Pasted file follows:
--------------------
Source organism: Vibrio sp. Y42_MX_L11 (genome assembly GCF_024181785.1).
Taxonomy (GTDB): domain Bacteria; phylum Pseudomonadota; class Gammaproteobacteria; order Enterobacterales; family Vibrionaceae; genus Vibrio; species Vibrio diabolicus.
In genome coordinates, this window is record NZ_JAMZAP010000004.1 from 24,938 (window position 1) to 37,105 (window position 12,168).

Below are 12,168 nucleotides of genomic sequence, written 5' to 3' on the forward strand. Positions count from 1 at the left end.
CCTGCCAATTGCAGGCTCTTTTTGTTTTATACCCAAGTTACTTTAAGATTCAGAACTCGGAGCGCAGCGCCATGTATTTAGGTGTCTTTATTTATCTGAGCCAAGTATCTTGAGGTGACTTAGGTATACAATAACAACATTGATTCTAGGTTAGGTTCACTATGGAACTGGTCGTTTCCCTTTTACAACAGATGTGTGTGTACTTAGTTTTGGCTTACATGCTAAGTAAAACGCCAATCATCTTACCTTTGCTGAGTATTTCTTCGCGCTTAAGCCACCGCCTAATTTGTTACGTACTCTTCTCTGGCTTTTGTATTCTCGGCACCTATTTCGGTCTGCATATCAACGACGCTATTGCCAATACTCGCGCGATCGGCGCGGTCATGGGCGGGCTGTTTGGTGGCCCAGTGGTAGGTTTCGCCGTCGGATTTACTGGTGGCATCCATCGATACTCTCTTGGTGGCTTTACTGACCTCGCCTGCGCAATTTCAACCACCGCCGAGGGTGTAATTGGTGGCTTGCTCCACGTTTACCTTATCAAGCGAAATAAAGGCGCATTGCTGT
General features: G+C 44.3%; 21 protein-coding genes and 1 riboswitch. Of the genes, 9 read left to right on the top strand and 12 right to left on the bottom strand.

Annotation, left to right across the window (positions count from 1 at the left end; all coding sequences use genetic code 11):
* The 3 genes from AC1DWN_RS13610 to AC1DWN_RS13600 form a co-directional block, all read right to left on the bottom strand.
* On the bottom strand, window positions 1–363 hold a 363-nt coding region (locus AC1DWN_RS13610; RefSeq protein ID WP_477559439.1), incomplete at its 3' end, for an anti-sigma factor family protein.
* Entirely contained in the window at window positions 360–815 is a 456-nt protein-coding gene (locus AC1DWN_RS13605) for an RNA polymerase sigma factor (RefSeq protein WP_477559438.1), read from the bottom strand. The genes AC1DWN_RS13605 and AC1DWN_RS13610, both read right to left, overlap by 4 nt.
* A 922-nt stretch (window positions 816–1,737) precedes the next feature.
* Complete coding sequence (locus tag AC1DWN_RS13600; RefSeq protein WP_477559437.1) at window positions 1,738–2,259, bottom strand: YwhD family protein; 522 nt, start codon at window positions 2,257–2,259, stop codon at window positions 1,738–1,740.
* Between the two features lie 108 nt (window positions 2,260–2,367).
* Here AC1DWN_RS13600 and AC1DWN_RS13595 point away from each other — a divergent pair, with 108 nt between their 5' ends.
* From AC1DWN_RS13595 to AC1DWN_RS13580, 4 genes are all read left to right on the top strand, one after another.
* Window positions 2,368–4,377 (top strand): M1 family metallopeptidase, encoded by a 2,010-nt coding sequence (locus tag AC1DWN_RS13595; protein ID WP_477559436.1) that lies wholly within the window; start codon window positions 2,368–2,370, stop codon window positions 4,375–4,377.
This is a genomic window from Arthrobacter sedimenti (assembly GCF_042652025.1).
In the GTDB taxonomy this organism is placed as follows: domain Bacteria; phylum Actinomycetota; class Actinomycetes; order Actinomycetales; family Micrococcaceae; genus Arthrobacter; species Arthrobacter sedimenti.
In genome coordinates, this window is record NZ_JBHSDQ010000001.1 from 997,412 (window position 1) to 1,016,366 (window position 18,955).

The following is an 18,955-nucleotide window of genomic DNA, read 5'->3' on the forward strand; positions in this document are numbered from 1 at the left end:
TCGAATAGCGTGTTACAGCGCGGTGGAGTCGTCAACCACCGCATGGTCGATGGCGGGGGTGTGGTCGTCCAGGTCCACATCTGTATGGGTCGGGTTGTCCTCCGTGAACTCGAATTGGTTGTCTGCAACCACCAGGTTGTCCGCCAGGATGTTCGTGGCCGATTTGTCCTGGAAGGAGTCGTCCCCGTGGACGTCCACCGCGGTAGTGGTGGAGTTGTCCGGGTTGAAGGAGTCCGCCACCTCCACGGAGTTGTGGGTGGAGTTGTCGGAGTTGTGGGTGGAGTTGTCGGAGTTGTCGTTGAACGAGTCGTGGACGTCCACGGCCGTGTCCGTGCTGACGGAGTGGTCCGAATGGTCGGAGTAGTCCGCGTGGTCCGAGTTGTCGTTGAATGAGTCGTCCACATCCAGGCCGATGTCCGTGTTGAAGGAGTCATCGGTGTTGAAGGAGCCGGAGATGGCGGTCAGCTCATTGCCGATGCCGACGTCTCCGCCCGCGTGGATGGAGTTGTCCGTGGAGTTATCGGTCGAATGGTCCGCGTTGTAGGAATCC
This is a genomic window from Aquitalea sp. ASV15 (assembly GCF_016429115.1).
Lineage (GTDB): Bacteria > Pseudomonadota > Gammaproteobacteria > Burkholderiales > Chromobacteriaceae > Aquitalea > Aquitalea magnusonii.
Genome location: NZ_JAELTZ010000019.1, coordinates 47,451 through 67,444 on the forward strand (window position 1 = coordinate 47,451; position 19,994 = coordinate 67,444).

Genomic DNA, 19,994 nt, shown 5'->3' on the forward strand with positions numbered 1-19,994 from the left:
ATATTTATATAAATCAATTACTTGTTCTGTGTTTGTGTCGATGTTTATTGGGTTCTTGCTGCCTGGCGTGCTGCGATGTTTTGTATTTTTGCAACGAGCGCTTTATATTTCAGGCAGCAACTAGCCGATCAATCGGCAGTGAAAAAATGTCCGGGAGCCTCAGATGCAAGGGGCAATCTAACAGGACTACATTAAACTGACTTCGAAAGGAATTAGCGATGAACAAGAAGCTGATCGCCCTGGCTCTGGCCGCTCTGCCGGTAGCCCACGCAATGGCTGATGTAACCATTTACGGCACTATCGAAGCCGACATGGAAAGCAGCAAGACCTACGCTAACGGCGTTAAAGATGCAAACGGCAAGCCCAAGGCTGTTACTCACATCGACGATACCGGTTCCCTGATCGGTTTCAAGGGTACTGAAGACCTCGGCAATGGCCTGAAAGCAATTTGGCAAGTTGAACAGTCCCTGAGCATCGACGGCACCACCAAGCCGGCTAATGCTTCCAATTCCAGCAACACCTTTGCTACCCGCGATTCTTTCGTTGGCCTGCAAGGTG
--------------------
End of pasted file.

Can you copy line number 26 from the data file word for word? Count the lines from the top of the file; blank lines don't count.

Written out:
ATATTTATATAAATCAATTACTTGTTCTGTGTTTGTGTCGATGTTTATTGGGTTCTTGCTGCCTGGCGTGCTGCGATGTTTTGTATTTTTGCAACGAGCGCTTTATATTTCAGGCAGCAACTAGCCGATCAATCGGCAGTGAAAAAATGTCCGGGAGCCTCAGATGCAAGGGGCAATCTAACAGGACTACATTAAACTGACTTCGAAAGGAATTAGCGATGAACAAGAAGCTGATCGCCCTGGCTCTGGCCGCTCTGCCGGTAGCCCACGCAATGGCTGATGTAACCATTTACGGCACTATCGAAGCCGACATGGAAAGCAGCAAGACCTACGCTAACGGCGTTAAAGATGCAAACGGCAAGCCCAAGGCTGTTACTCACATCGACGATACCGGTTCCCTGATCGGTTTCAAGGGTACTGAAGACCTCGGCAATGGCCTGAAAGCAATTTGGCAAGTTGAACAGTCCCTGAGCATCGACGGCACCACCAAGCCGGCTAATGCTTCCAATTCCAGCAACACCTTTGCTACCCGCGATTCTTTCGTTGGCCTGCAAGGTG